“This European cartel and the bureaucrats who administered it feared the demos and despised the idea of government by the people, just like the administrators of oil producers Opec, or indeed any corporation, does. Patiently and methodically, a process of depoliticising decision-making was put in place, the result a relentless drive towards taking the “demos” out of “democracy”, at least as far as the EU was concerned, and cloaking all policy-making in a pervasive pseudo-technocratic fatalism. National politicians were rewarded handsomely for their acquiescence to turning the commission, the Council, Ecofin (EU finance ministers), the Eurogroup (eurozone finance ministers) and the European Central Bank into politics-free, democracy-free, zones. Anyone opposing the process was labelled “un-European” and treated as a jarring dissonance.”
As can be expected, these varying perspectives (and agendas) give rise to different arguments being put forward both for and against a Brexit. Over the coming days we hope to present some of these arguments in more detail, but it may be useful to briefly overview some of them here.
It is interesting to note that those who criticise the EU are not necessarily the same ones campaigning for leaving it; wishing to stay in it does not mean you like it. This is because of the maxim of fiqh: al-umūr bi ma’ālātihā (matters are judged considering their consequences). This is exemplified in the new and impressive pan-European movement, DiEM25, that Yanis Varoufakis, Natalie Bennette, Julian Assange and others have started to campaign for the long process of reforming the EU from within.
If anyone were to have the right to complain of about the EU machine it would be Varoufakis, whose country was brought to near destruction by this system created initially by the financial elite, sending the suicide, and infant mortality rates, through the roof as a result of irrational and unjust neoliberal austerity policies. The reason he is not campaigning for a Greek exit is because matters are judged considering their consequences. What is the alternative? We should be able to distinguish the difference between an argument against the EU or Europeans, and an argument for leaving the EU—the two are not the same. In fact, many of the criticisms of the EU and the racism or Islamophobia of Europeans dressed as ‘Brexit arguments’ could just as easily be used to argue the opposite—for Britain to remain, mitigate and challenge European racism and Islamophobia, instead of leaving it to grow because it’s “not my problem”.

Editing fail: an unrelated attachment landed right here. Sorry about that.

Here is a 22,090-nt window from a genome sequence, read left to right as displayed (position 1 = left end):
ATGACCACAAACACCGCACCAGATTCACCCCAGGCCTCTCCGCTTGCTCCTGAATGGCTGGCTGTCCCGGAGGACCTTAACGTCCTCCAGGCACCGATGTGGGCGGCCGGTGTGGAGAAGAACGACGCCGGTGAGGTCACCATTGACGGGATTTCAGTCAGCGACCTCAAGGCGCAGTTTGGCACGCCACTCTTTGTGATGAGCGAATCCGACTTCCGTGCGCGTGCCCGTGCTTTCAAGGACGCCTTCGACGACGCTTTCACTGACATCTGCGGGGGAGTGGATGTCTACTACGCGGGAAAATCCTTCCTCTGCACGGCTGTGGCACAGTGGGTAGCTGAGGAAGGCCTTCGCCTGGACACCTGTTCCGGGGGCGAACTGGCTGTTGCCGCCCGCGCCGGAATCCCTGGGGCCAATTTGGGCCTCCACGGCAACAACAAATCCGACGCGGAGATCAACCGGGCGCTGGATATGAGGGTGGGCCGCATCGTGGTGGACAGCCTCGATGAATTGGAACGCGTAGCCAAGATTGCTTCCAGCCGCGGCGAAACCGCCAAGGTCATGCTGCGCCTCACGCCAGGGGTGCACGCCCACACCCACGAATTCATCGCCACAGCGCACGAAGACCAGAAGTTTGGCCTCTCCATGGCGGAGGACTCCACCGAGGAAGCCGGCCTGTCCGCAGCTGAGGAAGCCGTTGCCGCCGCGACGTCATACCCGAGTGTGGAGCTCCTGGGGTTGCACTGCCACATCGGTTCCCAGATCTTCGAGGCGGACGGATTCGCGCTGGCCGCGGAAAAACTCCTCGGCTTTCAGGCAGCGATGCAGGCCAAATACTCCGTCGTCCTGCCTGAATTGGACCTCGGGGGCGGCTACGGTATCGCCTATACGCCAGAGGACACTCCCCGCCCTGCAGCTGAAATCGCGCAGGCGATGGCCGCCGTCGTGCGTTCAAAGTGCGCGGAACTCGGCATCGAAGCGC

Those arguing for an exit also complain about the restrictions on sovereignty and democracy that the EU is known to bring with it. However, as Muslims have experienced first-hand, and wider society is beginning to realise, if the UK were to leave the EU its people would not be free to determine their own affairs because we are currently sandwiched between the EU and the US planners in Washington. For years our own sovereignty and the loyalties of many policy makers, including the Prime Minister, have been slowly engulfed by US neoconservatism. If we break free from Europe it is anticipated to cause us to drift off further into the Atlantic; hardly surprising that one of the most extreme neoconservative ideologues, Michael Gove, is at the forefront of the Brexit campaign. The philosophical arguments about sovereignty tend to run cold when one thinks of the terrifying prospect of handing the likes of Michael Gove, Jeremy Hunt, George Osborne and Theresa May more powers! It would also leave us potentially more vulnerable to other lobbies such as for Israeli interests, which the EU—for all its faults—has shown at least some backbone against, for whatever reasons.